energy, followed by plastics and other
materials with a high chemical content.
Natural construction materials such as
timber, brick and render contain the least
embodied energy.
To reduce the embodied energy of a
typical building structure, specify:
metal produced from post consumer
concrete blends that include a
percentage (e.g. 30 percent) of
recycled content (cement extender
including fly ash or blast furnace slag)

Retaining and re-using

existing materials

Specifying recycled

Embodied energy can be minimised by

retaining and re-using existing building
structures and materials, particularly
if demolition of existing structures is

Where practical, specifying recycled

materials is a more sustainable practice
than compared to specifying new
materials. Not only will the materials life
span be extended and in turn reduce the
amount of waste going to landfill, it can
also be used as a key design feature
of your project. For example, recycled
timber can often be reused as new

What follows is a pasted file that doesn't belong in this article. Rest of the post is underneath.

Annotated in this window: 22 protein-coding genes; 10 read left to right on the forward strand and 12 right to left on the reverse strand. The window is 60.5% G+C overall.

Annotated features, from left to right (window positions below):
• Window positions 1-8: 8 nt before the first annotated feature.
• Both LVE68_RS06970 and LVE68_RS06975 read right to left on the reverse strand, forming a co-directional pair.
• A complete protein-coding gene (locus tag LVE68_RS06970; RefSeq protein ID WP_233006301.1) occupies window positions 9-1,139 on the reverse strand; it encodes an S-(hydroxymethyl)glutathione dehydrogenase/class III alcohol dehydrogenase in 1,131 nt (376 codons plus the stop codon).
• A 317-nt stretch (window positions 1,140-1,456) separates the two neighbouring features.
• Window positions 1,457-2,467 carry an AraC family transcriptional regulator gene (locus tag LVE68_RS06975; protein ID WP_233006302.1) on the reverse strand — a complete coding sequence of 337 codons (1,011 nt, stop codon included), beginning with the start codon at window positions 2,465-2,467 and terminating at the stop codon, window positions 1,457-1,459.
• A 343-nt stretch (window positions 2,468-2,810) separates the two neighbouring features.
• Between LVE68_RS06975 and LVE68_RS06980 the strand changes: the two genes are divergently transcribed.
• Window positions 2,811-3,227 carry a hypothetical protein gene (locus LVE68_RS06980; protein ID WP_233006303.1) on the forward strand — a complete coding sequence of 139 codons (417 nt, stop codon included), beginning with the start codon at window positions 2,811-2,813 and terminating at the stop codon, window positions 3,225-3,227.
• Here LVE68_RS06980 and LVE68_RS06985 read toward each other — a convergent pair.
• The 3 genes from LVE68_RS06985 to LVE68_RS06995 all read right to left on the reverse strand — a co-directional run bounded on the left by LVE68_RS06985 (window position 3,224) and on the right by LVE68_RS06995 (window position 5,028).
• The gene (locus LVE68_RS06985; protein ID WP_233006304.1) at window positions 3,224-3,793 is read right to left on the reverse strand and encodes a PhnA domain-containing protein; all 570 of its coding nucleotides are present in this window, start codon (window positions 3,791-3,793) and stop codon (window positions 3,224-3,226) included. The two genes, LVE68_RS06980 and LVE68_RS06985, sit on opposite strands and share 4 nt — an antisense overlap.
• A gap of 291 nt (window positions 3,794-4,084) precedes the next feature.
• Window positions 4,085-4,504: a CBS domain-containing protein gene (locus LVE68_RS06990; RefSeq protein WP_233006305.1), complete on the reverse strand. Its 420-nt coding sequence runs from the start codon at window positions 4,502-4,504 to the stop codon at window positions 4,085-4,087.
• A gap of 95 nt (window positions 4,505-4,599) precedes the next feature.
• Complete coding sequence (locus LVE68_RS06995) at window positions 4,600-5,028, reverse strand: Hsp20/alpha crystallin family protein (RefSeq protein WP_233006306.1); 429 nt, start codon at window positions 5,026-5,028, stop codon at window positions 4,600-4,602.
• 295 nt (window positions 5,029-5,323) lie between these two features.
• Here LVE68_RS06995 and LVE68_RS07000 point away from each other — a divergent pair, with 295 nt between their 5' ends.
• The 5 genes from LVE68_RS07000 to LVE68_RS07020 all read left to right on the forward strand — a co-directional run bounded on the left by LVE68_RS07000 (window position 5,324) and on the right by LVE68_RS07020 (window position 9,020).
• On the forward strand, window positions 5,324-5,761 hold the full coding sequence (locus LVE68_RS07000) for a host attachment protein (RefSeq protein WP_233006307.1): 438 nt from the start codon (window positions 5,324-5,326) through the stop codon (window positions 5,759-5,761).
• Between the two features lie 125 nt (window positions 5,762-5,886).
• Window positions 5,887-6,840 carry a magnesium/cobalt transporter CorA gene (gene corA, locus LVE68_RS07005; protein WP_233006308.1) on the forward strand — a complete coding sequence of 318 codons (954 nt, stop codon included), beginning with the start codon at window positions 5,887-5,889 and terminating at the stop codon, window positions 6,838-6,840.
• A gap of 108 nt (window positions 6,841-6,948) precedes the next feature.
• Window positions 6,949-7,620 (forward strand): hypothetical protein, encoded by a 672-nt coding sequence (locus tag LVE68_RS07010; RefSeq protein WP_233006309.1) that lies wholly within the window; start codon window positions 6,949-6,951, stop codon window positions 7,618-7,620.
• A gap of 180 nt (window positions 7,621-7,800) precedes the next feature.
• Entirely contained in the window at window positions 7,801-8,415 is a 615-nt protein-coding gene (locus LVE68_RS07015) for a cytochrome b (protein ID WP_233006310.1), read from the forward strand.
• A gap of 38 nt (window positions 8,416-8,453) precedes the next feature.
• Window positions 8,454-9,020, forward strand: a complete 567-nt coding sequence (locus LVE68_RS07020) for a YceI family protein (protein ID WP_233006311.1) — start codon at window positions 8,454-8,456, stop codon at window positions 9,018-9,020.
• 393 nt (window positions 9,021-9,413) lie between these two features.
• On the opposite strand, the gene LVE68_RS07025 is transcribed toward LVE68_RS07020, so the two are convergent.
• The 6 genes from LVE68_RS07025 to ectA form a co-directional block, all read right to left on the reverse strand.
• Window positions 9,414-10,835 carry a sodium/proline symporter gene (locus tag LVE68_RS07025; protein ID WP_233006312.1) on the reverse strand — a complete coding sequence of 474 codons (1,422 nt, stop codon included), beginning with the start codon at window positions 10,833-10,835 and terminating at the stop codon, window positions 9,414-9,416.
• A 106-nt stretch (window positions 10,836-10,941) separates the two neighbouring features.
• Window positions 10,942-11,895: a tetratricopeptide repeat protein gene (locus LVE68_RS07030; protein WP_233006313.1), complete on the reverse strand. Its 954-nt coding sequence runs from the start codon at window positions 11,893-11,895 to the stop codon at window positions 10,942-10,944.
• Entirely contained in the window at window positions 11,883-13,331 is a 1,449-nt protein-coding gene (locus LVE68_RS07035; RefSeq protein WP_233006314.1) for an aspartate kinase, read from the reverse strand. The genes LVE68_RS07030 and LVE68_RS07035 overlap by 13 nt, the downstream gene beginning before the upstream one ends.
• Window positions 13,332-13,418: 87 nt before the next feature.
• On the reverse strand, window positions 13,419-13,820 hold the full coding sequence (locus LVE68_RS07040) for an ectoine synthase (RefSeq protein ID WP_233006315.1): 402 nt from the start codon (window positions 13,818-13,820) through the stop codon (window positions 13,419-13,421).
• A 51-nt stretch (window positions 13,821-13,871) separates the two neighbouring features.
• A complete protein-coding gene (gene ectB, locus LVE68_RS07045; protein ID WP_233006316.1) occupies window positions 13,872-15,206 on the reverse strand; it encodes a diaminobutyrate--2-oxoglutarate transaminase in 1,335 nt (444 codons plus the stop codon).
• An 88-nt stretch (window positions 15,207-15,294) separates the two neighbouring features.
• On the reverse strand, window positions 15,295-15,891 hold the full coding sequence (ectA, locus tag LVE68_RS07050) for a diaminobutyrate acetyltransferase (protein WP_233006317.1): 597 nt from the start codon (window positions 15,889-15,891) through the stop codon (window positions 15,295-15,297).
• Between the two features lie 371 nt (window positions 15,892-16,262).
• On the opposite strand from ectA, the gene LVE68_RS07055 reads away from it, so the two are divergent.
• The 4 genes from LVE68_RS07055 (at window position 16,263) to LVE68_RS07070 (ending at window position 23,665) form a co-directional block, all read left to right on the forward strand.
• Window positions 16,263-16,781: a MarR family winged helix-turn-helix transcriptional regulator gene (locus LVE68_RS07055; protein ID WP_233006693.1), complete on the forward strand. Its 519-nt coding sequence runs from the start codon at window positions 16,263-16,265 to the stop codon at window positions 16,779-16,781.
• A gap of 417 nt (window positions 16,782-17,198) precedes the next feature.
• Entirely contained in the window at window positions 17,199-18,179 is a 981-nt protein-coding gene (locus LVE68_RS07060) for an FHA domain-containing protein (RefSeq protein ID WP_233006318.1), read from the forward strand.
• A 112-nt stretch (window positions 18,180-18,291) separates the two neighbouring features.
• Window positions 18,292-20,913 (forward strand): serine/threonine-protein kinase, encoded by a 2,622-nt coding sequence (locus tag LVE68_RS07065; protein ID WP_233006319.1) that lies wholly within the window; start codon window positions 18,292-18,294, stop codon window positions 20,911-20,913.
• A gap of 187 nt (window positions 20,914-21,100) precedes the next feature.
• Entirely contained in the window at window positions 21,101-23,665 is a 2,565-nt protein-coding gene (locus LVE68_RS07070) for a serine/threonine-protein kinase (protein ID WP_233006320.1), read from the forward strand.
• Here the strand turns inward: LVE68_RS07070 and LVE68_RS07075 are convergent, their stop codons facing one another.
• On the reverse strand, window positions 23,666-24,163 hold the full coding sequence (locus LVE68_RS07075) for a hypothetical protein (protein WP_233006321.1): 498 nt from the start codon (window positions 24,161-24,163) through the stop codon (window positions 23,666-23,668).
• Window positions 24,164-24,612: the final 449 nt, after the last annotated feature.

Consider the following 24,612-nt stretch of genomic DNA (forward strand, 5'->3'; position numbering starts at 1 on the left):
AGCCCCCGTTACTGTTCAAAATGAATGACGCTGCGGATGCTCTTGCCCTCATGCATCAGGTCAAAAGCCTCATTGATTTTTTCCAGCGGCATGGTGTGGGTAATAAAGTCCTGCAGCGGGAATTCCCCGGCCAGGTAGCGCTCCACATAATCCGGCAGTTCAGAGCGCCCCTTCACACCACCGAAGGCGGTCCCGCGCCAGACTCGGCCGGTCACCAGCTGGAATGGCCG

flooring and decking.

Therefore, consideration should be made

to re-use the existing materials within a
new development in either their existing
state or in a revised/renewed state. For
example, crushed hard materials such
as bricks and concrete may be re-used
as aggregate. But also when building
new, future recyclability through easy
disassembly should be considered.
Consideration should be given to
composite materials which are more
difficult to recycle than raw materials. For
example, facade and roof structures that
are easily disassembled, are more likely
to be reused than those that would be
damaged when taken apart.
If none of these options are possible,
then ensuring that most existing
materials are recycled and re-used off
site should be the next option.

concrete that incorporates recycled

aggregate wherever possible.
The sourcing of locally produced
materials and products which are lower
in embodied energy will also help in
minimising their impact through reduced
transport requirements.

Sustainably sourced
The high demand for wood products
worldwide has led to large-scale
illegal and unsustainable logging
practices in some countries. With this
in mind, we should all ensure that
the timber products specified for a
building development are sourced from
renewable resources.
When specifying timber, ensure that it
is certified through an accredited forest
certification scheme such as the Forest
Stewardship Council (FSC), or the
Australian Forest Certification Scheme

Waste Separation



Consider recycling when

demolishing and building new.


page 2 of 4


How does my choice of Building

Materials impact on the environment?
Third party certification
Many materials and products that
claim to be environmentally friendly,